*cf. module 3 of the manual
A manual to help fight misinformation
As a program, this manual consists of two distinct parts: the first three modules define the problem of misinformation by putting it into context, while the next three modules focus on possible responses to "information disorders" and their consequences.
The First Module, Why it's important: Truth, trust and journalism, Calls for reflection on the meaning and wider consequences of misinformation and misinformation and how they fuel the crisis of confidence in journalism.
The Second Module, Reflections on "information disorders: forms of misinformation and disinformation". dissects the problem and provides a framework to better understand the dimensions of the problem.
The Third Module, Transformation of the information sector: digital technology, social platform and disclosure of misinformation and disinformation outlines how in the 21st century, in most countries of the world, the fragile public trust in the media was already declining before social networking platforms came to the forefront, providing everyone with the space and tools to share information. The reasons for this decline are multiple and complex.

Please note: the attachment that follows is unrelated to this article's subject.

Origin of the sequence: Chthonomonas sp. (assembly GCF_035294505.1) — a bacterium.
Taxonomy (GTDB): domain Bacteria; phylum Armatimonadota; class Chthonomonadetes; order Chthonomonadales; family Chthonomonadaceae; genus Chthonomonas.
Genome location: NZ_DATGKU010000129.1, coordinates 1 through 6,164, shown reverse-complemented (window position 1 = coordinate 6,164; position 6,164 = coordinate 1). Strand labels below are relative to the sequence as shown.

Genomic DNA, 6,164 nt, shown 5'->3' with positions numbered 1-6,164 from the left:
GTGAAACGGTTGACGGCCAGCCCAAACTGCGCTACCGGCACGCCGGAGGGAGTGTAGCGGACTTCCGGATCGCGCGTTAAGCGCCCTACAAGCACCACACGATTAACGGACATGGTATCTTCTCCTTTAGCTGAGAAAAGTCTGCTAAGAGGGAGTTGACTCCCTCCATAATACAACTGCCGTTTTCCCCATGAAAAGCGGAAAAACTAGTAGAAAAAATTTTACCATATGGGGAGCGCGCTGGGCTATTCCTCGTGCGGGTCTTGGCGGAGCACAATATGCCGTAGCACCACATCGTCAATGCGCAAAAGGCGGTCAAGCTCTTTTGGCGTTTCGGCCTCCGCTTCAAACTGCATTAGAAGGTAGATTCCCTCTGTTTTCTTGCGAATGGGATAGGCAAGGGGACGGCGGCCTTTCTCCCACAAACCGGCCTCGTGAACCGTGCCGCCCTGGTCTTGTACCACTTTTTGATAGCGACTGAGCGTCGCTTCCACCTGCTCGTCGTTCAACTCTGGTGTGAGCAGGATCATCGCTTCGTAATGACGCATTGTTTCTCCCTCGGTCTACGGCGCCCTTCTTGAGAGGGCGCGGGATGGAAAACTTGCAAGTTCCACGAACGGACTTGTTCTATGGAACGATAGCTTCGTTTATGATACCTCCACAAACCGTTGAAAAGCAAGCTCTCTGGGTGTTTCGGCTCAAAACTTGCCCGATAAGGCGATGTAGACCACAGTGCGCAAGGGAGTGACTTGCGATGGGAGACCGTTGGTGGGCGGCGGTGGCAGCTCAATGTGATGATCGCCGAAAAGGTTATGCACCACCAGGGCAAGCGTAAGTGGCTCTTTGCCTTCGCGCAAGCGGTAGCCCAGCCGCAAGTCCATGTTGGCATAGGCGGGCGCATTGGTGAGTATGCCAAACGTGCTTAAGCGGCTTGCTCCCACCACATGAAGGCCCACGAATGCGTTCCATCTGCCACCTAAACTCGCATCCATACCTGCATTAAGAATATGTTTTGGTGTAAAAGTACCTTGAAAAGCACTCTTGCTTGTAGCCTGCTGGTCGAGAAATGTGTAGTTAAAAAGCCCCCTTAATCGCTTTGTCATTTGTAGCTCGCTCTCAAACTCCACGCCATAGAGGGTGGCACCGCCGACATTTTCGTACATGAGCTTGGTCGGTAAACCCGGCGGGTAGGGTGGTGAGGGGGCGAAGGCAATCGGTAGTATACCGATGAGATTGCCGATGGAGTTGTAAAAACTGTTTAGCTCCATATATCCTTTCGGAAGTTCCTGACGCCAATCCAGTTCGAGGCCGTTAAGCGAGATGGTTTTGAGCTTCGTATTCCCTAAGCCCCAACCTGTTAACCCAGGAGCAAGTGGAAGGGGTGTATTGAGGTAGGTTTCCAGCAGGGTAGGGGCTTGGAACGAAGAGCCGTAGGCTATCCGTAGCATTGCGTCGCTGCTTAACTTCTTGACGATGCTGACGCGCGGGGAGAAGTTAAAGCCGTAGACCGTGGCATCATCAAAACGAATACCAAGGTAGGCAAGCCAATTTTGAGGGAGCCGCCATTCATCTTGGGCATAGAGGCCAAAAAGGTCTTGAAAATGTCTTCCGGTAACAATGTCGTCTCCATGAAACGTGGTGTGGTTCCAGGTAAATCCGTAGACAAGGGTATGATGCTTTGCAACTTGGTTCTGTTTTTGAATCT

Now it is the scale, the entrepreneurial spirit and the scope of online false reporting that is creating a new crisis in journalism, with repercussions for journalists, the media and society as a whole.
The Fourth Module Combating misinformation through media and information literacyThe report, entitled "The role of teachers, journalists and information policy-makers", explains how teachers, journalists and information policy-makers should respond to this phenomenon.
The Fifth Module Verification: Verification of fact explains that it is ultimately the rigour of auditing that distinguishes professional journalism from the rest of the news.